Developing Story: FBI and Search Dogs Descend on Subdivision to Solve Years Old Missing Persons Case


Everyone is expecting a huge break in the search any minute now as the FBI and local police comb through a suburban subdivision with cadaver dogs, determined to solve a 6-year-old missing persons cold case. A mother of five vanished without a trace but police think they cracked the crime wide open.

Intensive search continues

An “emotional” Sherry Ballard talked with local news reporters about the ongoing search for her daughter’s remains. “I just pray that this is it.” On Wednesday afternoon she watched on as the FBI combed the entire neighborhood “for a second day,” looking for clues to the disappearance of her daughter.

Crystal Rogers has been missing since July 3, 2015. She was 35-years-old at the time. “I’ve kind of hyped myself up to not get too encouraged by it but at the same time, I can’t help but feeling like there’s a reason they’re doing it. I’ve got my fingers crossed and I’ve been praying really hard.”

Crystal Rogers may have been haunting the Woodlawn Springs subdivision all this time. Camera crews aren’t allowed near the search but they’re hovering around the perimeter and talking to anyone they can hand a microphone to.

“They’ve been very, very open with me and very good with communicating with me,” Ballard relates. “There’s certain things they can’t tell me, and I understand that. But they’ve been great with me.”

The subdivision is looking like it’s been infested by gophers. Between FBI investigators and the Nelson County Sheriff’s Department there was lots of activity.

They seem to be focusing their search on three particular homes. Yesterday, they hauled in sonar equipment to assist the cadaver dogs. Agents “dug at least 10 holes around one home.”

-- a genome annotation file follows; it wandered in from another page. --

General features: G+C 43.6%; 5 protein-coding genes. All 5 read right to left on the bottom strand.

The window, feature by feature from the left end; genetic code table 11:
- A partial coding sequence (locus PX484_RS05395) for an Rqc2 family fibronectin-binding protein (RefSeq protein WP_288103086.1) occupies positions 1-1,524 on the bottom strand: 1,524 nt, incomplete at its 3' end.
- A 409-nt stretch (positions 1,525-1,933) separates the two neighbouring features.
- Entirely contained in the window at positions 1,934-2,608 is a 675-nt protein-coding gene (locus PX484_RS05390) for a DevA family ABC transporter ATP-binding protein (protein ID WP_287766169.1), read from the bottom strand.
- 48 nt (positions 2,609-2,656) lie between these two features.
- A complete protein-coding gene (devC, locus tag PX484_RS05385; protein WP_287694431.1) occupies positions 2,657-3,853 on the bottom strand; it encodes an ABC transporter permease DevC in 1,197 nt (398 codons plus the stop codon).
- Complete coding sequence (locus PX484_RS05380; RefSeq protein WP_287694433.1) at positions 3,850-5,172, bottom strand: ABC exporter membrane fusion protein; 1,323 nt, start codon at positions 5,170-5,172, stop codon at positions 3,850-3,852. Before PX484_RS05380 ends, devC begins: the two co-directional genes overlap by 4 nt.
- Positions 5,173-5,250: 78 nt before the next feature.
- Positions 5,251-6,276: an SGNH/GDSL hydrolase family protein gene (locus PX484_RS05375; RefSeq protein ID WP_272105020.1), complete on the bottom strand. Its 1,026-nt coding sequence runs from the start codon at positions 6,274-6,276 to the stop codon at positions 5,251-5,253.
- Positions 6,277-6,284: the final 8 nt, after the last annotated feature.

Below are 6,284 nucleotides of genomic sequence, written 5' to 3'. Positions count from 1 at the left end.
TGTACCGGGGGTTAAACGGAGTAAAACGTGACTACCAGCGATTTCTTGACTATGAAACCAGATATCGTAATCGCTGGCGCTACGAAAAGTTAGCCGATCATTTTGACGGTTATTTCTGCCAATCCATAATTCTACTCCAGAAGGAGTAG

Car found abandoned

The mystery has troubled Bardstown, Kentucky since the young mother’s car was “found abandoned on the Bluegrass Parkway” two days after she went missing.

It had a flat tire. Her “phone, purse and keys” were still inside the car. Her romantic interest, Brooks Houck, has been suspect number one ever since. He was “the last person to see her.” The search for her or her remains has continued ever since.

Apparently the reason for all the mole-like digging this week is because “Houck owns a construction company that built three homes in the subdivision where the FBI is conducting the investigation.”

You can make a pretty good guess those are the three agents zoomed in on. The feds took over the investigation last year. They “came into Bardstown with a show of force, serving search warrants and conducting interviews.” This past July, they declared they were “in the final stages” of investigation.

Adding even more intrigue to the case, a “year and a half after Rogers disappeared, her father Tommy Ballard β€” who had dedicated himself to the search for his daughter β€” was fatally shot while hunting on his own property. No one has been charged in connection to this death.”

Judy Brady is a Woodlawn Springs resident. She “woke up to FBI trucks and tents near her block.” She had been “thinking of Rogers” at the same time. “It’s scary, but I want them to find whoever did this.” The suspect’s brother, Nick Houck, “was fired from his job as a police officer with Bardstown police” the same day Brooks Houck was named as a suspect.